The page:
• An oxidation peak potential (Epa) of oxidation reaction by which a neutral organic compound releases electron to be a cation was measured in Embodiment 1. However, by using a value of a reduction peak potential (Epc) of reduction reaction by which the cation receives an electron to return to a neutral organic compound, a potential in an equilibrium state of giving and receiving electrons (namely, formal potential) can be obtained. A formal potential can be considered to be approximately consistent with a middle value (namely, half-wave potential) between an oxidation peak potential (Epa) and a reduction peak potential (Epc) and is not affected by temperature or changing speed. Table 3 shows a value of a reduction peak potential (Epc) of each substance measured in Embodiment 1 and a half-wave potential (E½) converted from a measurement value in Embodiment 1. It is to be noted that a measurement value (three places of decimals) in Embodiment 1 is used for the calculation, and the result of calculation is denoted in Table 3 by three places of decimals of a significant figure. Further, in Table 3, a value of a half-wave potential [vs. Fc/Fc+] was obtained by conversion in the same manner as a case of an oxidation peak potential (Epa).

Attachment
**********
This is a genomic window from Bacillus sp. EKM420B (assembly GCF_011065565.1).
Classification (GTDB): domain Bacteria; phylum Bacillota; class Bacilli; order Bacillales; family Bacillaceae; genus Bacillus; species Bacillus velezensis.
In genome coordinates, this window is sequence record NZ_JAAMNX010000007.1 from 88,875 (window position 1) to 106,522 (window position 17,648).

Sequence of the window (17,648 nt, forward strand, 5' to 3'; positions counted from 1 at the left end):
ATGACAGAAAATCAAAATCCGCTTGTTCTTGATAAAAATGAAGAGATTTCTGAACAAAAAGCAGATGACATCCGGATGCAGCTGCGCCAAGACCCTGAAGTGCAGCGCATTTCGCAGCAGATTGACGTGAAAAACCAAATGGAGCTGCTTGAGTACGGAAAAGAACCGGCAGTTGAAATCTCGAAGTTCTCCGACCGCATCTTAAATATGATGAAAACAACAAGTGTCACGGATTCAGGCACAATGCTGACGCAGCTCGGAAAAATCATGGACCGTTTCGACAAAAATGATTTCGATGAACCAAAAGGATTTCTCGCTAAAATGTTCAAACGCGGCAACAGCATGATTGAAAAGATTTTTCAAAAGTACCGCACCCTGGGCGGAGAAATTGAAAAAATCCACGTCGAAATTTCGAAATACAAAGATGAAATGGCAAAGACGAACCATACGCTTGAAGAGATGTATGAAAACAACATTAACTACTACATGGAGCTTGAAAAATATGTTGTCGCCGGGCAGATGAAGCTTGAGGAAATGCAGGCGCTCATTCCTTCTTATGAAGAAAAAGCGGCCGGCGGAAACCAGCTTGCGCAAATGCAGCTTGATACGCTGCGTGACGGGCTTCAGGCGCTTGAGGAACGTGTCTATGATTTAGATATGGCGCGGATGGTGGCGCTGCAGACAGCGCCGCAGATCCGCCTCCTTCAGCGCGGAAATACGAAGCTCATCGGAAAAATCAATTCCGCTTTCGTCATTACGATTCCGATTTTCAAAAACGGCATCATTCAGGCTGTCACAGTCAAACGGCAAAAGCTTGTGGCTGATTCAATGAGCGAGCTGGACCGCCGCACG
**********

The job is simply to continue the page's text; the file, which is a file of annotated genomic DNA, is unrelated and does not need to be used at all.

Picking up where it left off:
TABLE 3
    Epc E1/2 E1/2
    organic [V vs. [V vs. [V vs.
    compound Ag/Ag+] Ag/Ag+] Fc/Fc+]
    Measurement NPB 0.30 0.37 0.28
    example 1
    Measurement DNTPD 0.16 0.21 0.12
    example 2
    Measurement PCzPCA1 0.20 0.24 0.15
    example 3
    Measurement PCzPCN1 0.19 0.22 0.13
    example 4
    Measurement CBP
    example 5
    Measurement t-BuDNA 0.76 0.82 0.73
    example 6
    Measurement DPVBi
    example 7
    Measurement Alq
    example 8
    Comparative BCP
    Measurement
    example 1
    Comparative OXD-7
    measurement
    example 2
    Comparative TBPi
    measurement
    example 3

    “—” indicates that reduction peak potential or half-wave potential was not observed.